As Craven points out, woody plants are not only vulnerable for their evergreen “salad,” but trunks offer a handy place for bucks to polish their antlers during rut season.
What are signs that a deer is scavenging plants vs. a rabbit or other nuisance wildlife? Deer tend to eat the green leaves from the tips down to the stubble, Burke says. “They’ll eat arborvitae from the ground up to 6 to 7 feet high. Rabbits will girdle the bottom 8 to 12 inches of a plant, and they’ll chew right through the bark.”
In Florida, some homeowners deal with wild hogs that can root up grass and sod, says Tony Young with the Florida Fish and Wildlife Conservation Commission. “To a lesser degree, armadillos can also be destructive by digging holes,” he says.
Fencing is the most sure-fire way to reduce damage and prevent animals from entering the property, Young says. This is not always possible in homeowners’ associations where covenants prevent barriers.
However, individual plants on properties can be protected, and this is a wise strategy for keeping deer and other hungry wildlife away from prized plants.
Eichen uses repellents that he says are up to 90 percent effective at preventing deer damage. DeerPro winter repellent can be applied in October and lasts up to six months because of a latex bonding agent that keeps the active ingredient thiram (a fungicide) on foliage, even through ice, snow and rain.
In spring, he uses a DeerPro spring/summer repellent that is an egg-based odor deterrent spray designed for commercial use. “Once it dries on the leaf tissue, it lasts three to five weeks,” Eichen says.
Taste- and odor-based repellents steer deer away from the food source, and since they are creatures of habit they tend not to return.
Of course, the idea of selecting plants that deer don’t find so tasty seems like an ideal way to plan a landscape. The problem is, Eichen and Burke find that if the deer are hungry enough, they’ll eat even the plants on the “safe list.”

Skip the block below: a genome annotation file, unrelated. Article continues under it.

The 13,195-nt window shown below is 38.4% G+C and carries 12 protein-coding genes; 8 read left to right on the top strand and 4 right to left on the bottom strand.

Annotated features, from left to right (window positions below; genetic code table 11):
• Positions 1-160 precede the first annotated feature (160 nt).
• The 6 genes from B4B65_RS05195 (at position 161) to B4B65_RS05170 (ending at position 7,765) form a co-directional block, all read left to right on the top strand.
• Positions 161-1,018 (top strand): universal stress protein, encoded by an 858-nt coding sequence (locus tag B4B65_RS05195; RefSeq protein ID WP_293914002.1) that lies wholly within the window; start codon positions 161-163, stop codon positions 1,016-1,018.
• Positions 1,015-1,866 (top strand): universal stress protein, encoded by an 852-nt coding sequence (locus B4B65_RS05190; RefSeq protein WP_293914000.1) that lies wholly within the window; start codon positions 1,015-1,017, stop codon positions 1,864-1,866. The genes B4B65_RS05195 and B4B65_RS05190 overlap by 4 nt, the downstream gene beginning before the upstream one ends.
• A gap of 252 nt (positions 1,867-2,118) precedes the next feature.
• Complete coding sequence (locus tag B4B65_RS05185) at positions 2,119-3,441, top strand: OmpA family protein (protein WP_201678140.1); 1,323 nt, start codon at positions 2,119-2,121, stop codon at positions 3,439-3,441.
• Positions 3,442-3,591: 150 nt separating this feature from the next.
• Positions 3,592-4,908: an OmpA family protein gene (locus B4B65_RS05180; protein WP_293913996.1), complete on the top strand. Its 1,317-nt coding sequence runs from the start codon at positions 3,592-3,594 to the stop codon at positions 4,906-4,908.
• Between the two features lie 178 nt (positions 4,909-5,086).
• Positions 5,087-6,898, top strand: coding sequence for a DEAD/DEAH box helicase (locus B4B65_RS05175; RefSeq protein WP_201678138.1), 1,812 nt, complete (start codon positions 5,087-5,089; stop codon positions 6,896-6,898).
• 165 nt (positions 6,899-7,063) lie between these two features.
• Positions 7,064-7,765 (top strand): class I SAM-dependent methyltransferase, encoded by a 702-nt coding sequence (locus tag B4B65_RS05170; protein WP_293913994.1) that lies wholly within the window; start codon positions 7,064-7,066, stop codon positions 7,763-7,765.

In Florida, deer tend not to munch on evergreens like juniper and ivy, or prickly roses and sego palms.
Local extension services can provide recommendations. But, hungry deer are brave and not so selective about the greens they graze on, Eichen says.
“I have seen roses listed as plants that deer do not eat, but I have roses in five different cities we service that were taken down a foot (by deer), thorns and all.”
Noise deterrents are available, and some find that a dog that spends lots of time outdoors can be a great help in keeping wildlife away from plantings, Young says.
Eichen began offering deer control as a service three years ago and treated about a dozen properties. That first year, the revenue base from that service was about $4,000. “Now, we are doing in excess of $100,000,” he says.
Eichen markets the service by including information in customers’ annual renewal contracts in February. He tucks information in with summer mailings, too because clients want to protect the investment in their landscaping, they’re keen to the option.
Once a deer takes down a mature plant, the damage slows down growth. “Plants might not have the energy to recover from an extensive feeding, so you have to replace a shrub,” Eichen says.
Burke sells deer and rabbit protection as a separate service, sharing information with customers during tree work visits.
“We deal with so many customers in our everyday tree work that it’s real easy for us to talk about deer damage and what can be done to prevent it,” he says.